Lying to the south of Glencoe, it is a complex mountain with many ridges and subsidiary peaks, and contains the Three Sisters – three steep ridges that extend north into the Glen.
The avalanche warning issued yesterday said that the risk was "considerable".
Mark Diggins, head of the Scottish Avalanche Information Service, said: "A 'considerable' hazard means that in certain areas there is a risk that a human could trigger an avalanche – even just one person could trigger it. The next warning is high and that's when there's a risk of natural avalanches."
Diggins added that the weather conditions had been fairly dry with little snow over the last four days, adding: "In Glencoe there doesn't look like there has been very much snow, it is very localised, which can give the appearance that there isn't much of a hazard."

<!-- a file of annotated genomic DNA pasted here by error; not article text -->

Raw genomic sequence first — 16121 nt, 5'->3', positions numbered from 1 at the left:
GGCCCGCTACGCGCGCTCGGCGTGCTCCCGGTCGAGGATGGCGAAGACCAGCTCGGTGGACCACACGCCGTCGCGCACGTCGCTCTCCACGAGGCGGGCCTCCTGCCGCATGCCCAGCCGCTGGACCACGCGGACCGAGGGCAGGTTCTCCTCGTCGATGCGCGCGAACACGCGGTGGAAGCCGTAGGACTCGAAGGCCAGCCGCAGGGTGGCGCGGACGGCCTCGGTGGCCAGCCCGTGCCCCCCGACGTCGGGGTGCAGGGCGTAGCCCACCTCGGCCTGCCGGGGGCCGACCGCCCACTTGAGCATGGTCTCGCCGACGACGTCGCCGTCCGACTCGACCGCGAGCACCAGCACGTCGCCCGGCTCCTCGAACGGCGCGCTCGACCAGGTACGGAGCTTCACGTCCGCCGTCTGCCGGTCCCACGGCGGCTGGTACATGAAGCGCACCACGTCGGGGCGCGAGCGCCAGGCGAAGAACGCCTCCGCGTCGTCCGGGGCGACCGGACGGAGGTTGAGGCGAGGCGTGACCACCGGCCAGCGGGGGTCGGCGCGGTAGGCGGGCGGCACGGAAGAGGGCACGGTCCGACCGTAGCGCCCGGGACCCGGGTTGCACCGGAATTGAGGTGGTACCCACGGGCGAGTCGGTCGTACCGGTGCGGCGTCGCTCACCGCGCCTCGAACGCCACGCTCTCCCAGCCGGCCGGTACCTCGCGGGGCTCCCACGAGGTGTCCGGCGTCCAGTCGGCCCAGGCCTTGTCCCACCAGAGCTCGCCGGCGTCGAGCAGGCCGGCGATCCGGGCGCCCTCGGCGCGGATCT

He added that the chances of surviving being buried by an avalanche are low but, historically, people have been able to survive them in Scotland.
Diggins said: "People have been able to survive for many hours so there's always hope, and the mountain rescue teams don't give up until they find who they're looking for."
Former Sunday Herald writer and climbing expert Cameron McNeish said: "The mountain rescue teams will have formed lines and used large rods, prodding them into the snow to try and find something.
"But generally speaking if you're under for an hour or more, it's unlikely that you'll come out alive."
However, he added: "Thousands of people climb the hills every winter and go home safely, this is just a tragic accident."